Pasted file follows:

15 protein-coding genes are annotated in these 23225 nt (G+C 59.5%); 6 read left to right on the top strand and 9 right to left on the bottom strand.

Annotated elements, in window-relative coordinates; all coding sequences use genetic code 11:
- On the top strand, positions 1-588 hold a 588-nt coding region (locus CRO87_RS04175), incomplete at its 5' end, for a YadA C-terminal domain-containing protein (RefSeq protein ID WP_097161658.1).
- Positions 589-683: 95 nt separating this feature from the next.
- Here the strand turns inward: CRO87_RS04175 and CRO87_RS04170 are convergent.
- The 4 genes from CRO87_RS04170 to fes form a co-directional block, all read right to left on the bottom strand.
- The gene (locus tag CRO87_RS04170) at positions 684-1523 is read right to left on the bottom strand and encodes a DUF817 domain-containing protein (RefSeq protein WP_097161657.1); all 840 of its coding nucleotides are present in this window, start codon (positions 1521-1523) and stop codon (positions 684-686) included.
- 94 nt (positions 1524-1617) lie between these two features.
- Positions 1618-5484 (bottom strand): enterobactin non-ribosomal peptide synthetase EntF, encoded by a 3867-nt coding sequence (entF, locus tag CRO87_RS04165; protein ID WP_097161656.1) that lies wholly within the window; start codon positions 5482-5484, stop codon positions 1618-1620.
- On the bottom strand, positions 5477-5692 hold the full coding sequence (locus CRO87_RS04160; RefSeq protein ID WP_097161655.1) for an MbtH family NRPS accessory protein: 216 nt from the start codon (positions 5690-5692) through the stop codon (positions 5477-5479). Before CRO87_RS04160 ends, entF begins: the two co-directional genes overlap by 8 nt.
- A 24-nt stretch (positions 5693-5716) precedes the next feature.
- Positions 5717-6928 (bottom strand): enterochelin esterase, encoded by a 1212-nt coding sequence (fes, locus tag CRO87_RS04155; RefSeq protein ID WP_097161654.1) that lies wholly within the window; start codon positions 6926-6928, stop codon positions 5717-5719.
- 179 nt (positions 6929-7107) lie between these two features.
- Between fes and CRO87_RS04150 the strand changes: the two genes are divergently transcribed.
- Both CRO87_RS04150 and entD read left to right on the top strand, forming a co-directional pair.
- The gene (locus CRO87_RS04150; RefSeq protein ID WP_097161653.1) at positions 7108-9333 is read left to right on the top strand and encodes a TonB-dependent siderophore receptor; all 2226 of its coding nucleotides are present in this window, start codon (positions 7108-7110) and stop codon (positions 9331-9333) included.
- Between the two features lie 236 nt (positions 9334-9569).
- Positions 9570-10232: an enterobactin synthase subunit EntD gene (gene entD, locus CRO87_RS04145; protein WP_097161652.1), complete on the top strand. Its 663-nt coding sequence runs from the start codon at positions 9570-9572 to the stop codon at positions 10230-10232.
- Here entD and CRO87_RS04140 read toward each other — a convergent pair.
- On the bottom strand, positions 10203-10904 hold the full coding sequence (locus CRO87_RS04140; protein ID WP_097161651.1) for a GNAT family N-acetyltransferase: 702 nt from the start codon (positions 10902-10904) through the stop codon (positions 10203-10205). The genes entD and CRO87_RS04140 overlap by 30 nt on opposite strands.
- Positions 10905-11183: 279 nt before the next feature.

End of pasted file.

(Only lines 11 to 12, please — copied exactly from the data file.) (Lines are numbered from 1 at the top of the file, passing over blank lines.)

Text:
- A 24-nt stretch (positions 5693-5716) precedes the next feature.
- Positions 5717-6928 (bottom strand): enterochelin esterase, encoded by a 1212-nt coding sequence (fes, locus tag CRO87_RS04155; RefSeq protein ID WP_097161654.1) that lies wholly within the window; start codon positions 6926-6928, stop codon positions 5717-5719.